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The Hispanic Chamber of Colorado Springs has announced the opening of registration for their business acceleration program known as "Avanzar."

Avanzar, which translates to "to advance" in Spanish, is a continuous three-month-long program that will provide in-person classes at Pikes Peak once a week from Oct. 4 to Dec. 13, spanning a total of 12 sessions.

The program aims to support women, Hispanics, veterans, and minority business owners who are operating and based in Colorado. It seeks to "equip entrepreneurs with the necessary tools and knowledge to build, execute, and sustain their dream businesses."

Zachary Barker, the director of the Avanzar Business Accelerator Program, describes it as a unique training opportunity that many individuals often wish they had received to help grow their careers.

"It's ideally for people who have been in business for a little while, but a lot of the focus is on you as an entrepreneur. What are your strengths, what is your psychology, what is the role you should be playing in the organization?" Barker said while speaking about the program.

Participating business owners will have a chance to gain valuable insights into various facets of business management, including bookkeeping, marketing, business planning, and networking. They will also be given an opportunity to pitch their businesses to investors.

Lanette Kincaide, the owner of I Write Writing Academy, LLC, stated that many entrepreneurs find themselves overwhelmed by the intricacies of the business process. Kincaide, who helps authors self-publish their works, emphasized that mastering the "back-end" aspects of her business was the most challenging part to learn. She stated that entrepreneurs often struggle because they neglect to secure necessary funding initially, opting for bootstrap methods instead.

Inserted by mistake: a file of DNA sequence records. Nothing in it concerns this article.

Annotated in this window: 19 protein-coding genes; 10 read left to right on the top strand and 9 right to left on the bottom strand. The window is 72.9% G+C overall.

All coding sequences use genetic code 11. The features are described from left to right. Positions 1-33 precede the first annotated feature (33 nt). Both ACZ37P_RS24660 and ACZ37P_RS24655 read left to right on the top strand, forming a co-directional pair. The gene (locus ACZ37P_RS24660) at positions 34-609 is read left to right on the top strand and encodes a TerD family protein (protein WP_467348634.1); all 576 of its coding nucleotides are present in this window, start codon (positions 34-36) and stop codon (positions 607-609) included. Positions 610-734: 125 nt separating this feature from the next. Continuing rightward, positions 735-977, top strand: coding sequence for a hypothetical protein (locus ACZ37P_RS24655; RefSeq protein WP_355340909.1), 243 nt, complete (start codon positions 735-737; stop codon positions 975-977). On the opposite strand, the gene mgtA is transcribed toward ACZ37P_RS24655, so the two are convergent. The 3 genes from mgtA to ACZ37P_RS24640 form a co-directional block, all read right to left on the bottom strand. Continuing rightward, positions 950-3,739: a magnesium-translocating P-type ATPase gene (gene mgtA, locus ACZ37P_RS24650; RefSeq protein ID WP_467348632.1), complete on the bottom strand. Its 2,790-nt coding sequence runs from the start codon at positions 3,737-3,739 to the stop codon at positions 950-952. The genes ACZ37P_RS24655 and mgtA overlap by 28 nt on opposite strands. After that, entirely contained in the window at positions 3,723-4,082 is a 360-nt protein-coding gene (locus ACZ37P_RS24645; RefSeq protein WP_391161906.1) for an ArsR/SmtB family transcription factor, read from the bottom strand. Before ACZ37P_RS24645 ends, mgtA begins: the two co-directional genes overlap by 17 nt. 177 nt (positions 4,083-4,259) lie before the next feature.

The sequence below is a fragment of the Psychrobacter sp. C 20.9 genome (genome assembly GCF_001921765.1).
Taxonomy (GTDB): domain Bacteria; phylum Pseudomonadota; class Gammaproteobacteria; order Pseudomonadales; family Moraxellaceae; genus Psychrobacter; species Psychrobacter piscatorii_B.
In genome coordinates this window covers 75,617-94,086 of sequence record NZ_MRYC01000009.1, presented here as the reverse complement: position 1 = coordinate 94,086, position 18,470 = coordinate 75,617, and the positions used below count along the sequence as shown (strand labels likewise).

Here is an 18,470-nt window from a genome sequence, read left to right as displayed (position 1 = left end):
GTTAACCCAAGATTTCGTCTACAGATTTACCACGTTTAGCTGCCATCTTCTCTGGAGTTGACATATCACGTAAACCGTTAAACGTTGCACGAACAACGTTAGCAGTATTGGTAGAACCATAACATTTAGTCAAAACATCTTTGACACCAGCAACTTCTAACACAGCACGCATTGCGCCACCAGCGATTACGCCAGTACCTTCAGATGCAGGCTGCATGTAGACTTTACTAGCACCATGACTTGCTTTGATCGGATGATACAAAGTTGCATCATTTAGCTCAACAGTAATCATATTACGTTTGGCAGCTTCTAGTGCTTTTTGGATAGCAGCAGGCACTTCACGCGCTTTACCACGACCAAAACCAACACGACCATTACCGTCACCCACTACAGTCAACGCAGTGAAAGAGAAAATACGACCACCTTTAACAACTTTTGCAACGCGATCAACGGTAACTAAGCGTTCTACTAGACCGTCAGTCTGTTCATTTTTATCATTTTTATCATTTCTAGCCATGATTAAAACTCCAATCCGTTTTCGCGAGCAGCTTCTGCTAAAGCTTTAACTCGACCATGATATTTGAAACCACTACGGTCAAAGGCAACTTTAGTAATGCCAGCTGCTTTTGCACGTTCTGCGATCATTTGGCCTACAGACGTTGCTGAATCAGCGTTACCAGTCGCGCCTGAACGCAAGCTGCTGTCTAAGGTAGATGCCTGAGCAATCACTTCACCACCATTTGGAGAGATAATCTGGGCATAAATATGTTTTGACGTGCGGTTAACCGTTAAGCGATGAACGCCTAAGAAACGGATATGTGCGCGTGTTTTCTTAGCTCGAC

"I think what happens is they [entrepreneurs] treat it like an infant, instead of finding the money first and not having to do the bootstrap method," she said.

According to the data from the Hispanic Chamber of Commerce, the Pikes Peak Region, including El Paso and a portion of Teller County, currently hosts over 6,000 Latino-owned businesses.

Chris Long, the chairman of the Board for the Hispanic Chamber of Commerce In Colorado Springs, anticipates that this number will increase to approximately 9,000 by the end of 2023.

Long also highlighted the notable growth in the Hispanic population within the Pikes Peak Region, a trend that is expected to continue. He stated that the area's Hispanic population may reach up to 40 percent by the year 2050.

Latinos constitute the second-largest racial or ethnic group in Colorado, comprising 22% of the state's population. According to a 2022 report by the United States Small Business Administration (SBA), Hispanics made up 19.8 percent of workers and owned 11.6 percent of businesses in Colorado.

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